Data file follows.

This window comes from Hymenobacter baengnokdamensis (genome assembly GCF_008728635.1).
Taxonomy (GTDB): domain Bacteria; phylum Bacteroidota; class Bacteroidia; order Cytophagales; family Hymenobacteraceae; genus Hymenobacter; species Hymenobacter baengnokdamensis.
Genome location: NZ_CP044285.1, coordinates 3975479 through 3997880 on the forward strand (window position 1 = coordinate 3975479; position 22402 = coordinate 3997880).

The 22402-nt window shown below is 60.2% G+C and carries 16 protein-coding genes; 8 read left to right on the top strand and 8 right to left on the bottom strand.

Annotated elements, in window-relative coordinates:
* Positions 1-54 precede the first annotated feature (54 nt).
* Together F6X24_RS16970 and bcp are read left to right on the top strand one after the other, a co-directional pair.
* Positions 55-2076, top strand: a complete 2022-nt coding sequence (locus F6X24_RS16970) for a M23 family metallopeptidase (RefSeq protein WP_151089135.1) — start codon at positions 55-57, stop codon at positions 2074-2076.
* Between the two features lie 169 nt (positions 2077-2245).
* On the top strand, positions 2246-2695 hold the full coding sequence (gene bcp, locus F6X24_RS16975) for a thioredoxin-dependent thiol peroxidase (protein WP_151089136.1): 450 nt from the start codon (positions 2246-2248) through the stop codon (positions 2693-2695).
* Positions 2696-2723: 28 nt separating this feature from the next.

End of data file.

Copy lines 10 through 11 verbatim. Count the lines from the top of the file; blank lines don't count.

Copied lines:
* On the top strand, positions 2246-2695 hold the full coding sequence (gene bcp, locus F6X24_RS16975) for a thioredoxin-dependent thiol peroxidase (protein WP_151089136.1): 450 nt from the start codon (positions 2246-2248) through the stop codon (positions 2693-2695).
* Positions 2696-2723: 28 nt separating this feature from the next.